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Social Security in Dorothea Lange's America – and Today

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Dorothea Lange, the great documentary photographer, traveled to Oregon in 1939 as part of her ongoing project to record the plight of the rural poor for the federal Resettlement Administration. Among the many stunning, often heartbreaking images she captured was the one reproduced here. The exact location isn’t known, but it shows an unemployed lumber worker and his wife in the shelter they were then living in. The tattoo on his arm is his Social Security number.

Social Security in Dorothea Lange's America – and Today

Eric Laursen - The People's Pension

Dorothea Lange, the great documentary photographer, traveled to Oregon in 1939 as part of her ongoing project to record the plight of the rural poor for the federal Resettlement Administration. Among the many stunning, often heartbreaking images she captured was the one reproduced here. The exact location isn’t known, but it shows an unemployed lumber worker and his wife in the shelter they were then living in. The tattoo on his arm is his Social Security number.

Before questioning the necessity of any institution, it’s usually a good idea to review the conditions that made that institution necessary to begin with – and ask ourselves how much has really changed. When Dorothea Lange began her historic project in 1935, the Social Security Act was just clearing Congress and heading to Roosevelt’s desk. In budgetary terms, Old Age Insurance, the section that evolved into today’s national retirement system, was a tiny portion of the whole. The checks that the elderly – 65% of whom were unemployed, millions of them in great distress – received right away under the Act were actually what we would call welfare – Title I, which awarded benefits based on need, not payroll tax contributions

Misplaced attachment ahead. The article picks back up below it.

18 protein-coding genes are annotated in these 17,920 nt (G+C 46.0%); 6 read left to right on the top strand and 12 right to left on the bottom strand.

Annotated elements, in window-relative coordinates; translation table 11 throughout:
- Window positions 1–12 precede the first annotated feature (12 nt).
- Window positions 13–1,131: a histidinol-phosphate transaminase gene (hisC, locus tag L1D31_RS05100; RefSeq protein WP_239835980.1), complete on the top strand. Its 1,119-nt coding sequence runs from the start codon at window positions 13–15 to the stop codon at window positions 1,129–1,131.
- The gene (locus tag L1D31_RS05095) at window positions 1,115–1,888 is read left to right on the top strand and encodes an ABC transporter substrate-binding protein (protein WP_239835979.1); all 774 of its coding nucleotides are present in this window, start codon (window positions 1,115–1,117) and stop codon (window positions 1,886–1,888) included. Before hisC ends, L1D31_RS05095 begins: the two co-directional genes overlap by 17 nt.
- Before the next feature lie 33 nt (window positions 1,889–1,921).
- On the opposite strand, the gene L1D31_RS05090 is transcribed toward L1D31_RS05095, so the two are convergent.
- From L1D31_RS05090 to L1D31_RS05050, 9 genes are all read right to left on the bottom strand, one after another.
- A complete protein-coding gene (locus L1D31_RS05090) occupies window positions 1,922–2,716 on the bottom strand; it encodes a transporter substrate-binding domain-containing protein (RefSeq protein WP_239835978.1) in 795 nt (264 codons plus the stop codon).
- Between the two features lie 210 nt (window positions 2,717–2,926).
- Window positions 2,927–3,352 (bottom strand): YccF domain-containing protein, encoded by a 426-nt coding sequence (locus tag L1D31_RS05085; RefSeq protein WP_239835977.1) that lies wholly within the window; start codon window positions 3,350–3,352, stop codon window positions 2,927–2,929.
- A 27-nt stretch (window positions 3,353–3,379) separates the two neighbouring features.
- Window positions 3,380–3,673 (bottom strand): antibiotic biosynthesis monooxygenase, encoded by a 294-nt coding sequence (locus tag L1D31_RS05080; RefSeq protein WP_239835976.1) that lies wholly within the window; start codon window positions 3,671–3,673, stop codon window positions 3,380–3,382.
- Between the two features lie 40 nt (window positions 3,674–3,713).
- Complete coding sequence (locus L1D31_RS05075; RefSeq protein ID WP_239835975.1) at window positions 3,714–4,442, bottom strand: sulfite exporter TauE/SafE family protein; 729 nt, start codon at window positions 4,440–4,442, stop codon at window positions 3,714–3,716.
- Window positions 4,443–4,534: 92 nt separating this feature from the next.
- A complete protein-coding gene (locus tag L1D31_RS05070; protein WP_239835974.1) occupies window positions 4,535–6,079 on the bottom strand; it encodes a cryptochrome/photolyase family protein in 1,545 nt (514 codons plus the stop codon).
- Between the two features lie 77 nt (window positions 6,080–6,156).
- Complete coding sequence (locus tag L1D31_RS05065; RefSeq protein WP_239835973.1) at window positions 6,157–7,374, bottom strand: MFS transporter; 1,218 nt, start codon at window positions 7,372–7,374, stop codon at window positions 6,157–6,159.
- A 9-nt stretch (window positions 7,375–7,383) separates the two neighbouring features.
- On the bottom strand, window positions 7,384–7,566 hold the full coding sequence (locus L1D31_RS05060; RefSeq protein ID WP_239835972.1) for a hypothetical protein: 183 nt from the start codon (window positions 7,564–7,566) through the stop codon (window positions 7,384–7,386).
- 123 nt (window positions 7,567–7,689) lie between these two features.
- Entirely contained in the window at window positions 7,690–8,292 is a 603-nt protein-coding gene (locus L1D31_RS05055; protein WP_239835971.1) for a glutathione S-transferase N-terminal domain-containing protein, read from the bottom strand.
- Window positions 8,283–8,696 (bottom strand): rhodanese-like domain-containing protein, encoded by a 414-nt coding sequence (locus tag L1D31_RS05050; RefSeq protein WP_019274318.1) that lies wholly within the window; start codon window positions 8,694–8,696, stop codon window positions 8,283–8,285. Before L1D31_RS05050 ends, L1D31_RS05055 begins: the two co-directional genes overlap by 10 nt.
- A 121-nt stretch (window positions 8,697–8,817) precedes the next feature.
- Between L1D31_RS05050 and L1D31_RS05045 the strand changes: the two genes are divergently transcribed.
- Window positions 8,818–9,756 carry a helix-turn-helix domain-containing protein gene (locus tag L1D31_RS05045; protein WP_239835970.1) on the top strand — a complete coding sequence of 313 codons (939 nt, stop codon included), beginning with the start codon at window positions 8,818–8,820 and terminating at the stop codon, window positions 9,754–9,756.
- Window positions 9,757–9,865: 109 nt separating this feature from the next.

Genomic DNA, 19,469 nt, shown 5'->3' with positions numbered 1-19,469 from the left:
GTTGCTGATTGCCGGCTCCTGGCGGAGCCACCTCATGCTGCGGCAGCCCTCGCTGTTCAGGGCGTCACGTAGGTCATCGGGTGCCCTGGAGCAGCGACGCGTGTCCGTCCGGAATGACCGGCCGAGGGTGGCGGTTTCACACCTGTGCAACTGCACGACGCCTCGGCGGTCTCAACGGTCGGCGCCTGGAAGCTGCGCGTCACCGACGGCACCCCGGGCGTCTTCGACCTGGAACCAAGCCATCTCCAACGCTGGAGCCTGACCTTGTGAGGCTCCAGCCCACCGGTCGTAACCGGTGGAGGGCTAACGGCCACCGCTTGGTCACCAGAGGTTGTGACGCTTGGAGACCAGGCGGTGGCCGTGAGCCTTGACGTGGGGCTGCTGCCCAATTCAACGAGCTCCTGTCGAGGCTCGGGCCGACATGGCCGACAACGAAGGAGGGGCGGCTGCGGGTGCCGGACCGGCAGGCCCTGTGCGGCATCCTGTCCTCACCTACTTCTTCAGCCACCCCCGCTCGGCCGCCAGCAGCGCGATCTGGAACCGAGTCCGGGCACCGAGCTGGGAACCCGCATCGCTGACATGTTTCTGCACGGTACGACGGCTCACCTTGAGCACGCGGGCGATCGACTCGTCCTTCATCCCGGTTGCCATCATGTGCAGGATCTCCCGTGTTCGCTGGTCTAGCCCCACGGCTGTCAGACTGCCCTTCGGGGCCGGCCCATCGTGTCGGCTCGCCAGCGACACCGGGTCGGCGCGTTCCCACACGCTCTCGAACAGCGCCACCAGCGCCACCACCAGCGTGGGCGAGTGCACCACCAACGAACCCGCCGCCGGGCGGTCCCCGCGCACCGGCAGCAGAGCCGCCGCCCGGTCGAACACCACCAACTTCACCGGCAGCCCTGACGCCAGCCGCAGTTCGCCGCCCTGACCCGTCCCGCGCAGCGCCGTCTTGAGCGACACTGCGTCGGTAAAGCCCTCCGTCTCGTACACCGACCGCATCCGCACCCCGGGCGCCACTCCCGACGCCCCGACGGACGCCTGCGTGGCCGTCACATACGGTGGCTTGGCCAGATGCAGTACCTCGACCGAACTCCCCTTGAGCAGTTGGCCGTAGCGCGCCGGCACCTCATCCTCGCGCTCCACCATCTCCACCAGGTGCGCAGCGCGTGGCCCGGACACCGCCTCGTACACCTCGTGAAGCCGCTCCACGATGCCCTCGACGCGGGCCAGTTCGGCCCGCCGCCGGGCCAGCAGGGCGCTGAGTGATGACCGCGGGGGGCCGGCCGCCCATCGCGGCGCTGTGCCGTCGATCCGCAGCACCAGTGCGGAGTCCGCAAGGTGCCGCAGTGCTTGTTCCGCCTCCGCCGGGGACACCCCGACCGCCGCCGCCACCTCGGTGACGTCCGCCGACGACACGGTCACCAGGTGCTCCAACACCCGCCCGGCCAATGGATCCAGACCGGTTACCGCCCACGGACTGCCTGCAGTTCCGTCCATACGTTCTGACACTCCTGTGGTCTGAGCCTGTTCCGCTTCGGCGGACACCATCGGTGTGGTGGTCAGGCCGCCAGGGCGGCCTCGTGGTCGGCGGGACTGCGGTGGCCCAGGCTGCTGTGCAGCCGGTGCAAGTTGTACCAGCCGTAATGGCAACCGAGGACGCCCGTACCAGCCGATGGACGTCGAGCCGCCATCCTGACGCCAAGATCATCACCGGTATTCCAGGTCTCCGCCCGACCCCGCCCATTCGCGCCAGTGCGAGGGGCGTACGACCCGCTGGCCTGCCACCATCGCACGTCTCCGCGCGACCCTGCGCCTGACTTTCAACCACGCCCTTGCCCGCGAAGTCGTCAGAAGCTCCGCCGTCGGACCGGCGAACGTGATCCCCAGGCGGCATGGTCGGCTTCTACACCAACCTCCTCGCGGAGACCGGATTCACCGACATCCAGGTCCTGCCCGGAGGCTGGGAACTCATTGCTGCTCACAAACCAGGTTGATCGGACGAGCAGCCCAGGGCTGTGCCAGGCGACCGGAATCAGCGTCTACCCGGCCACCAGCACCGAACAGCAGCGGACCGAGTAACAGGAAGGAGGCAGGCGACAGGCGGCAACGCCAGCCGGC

The man and woman in Lange’s photo are not elderly. They would have to wait decades to receive what we now call “Social Security.” (Title I benefits phased out two to three decades later, once Old Age Insurance became generous enough to take its place.) But the new program meant a great deal to people who formerly expected to work until they dropped. It embodied a new social compact that moved provision for the aged out of the uncertain hands of families and local governments and allowed people to look forward to independence in old age.

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Social Security in Dorothea Lange's America – and Today | 1 comments | Create New Account
The following comments are owned by whomever posted them. This site is not responsible for what they say.
Social Security in Dorothea Lange's America – and Today
Authored by: lg48 on Wednesday, July 25 2012 @ 05:37 PM CDT
One of Dorothea Lange's photographs shows a man with his Social Security number tatooed on hgis arm --- that's how thrilled people were with the new program. And he's a cool-looking guy.

The photo is in my biography of Dorothea Lange.

Linda Gordon
Edited on Wednesday, July 25 2012 @ 05:47 PM CDT by Admin